Monday, 1 September 2008

From "Karl Marx's Theory of History: A Defence"

By G. A. Cohen.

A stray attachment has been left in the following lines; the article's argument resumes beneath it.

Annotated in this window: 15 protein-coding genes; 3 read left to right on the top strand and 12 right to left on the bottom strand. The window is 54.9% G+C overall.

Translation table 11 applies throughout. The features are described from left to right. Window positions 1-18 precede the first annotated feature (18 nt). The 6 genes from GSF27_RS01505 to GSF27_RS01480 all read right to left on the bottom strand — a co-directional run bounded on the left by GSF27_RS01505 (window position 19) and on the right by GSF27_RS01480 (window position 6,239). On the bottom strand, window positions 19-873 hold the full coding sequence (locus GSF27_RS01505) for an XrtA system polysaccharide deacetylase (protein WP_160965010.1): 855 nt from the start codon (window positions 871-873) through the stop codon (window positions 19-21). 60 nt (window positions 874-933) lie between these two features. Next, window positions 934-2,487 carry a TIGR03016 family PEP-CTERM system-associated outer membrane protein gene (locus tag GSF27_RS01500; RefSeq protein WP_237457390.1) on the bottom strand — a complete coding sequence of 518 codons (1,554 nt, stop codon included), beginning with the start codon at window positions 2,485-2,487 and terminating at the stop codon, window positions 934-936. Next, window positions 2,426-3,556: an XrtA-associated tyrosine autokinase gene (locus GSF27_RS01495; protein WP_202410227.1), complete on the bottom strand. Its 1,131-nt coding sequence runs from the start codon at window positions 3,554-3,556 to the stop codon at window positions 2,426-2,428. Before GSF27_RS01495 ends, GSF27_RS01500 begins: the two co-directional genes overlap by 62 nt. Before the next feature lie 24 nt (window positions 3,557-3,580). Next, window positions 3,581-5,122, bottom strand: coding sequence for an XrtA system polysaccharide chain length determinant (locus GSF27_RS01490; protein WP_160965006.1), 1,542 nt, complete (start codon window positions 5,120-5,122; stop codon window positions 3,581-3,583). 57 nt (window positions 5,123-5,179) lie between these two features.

Why, then, do workers not elect revolutionary candidates? […] A “Marcusean” reply was popular in the 1960s. Bourgeois ideology, it went, has so captured the minds of the workers that they are hooked on capitalism and virtually unaware of a socialist alternative. This answer no doubt gives a part of the truth, in exaggerated form. But it is important to realize that it is not the whole truth. For it neglects the costs and difficulties of carrying through a socialist transformation. Workers are not so benighted as to be helpless dupes of bourgeois ideology, nor all so uninformed as to be unaware of the size of the socialist project. Marxist tradition expects revolution only in crisis, not because then alone will workers realize what burden capitalism puts upon them, but because when the crisis is bad enough the dangers of embarking on a socialist alternative become comparatively tolerable.

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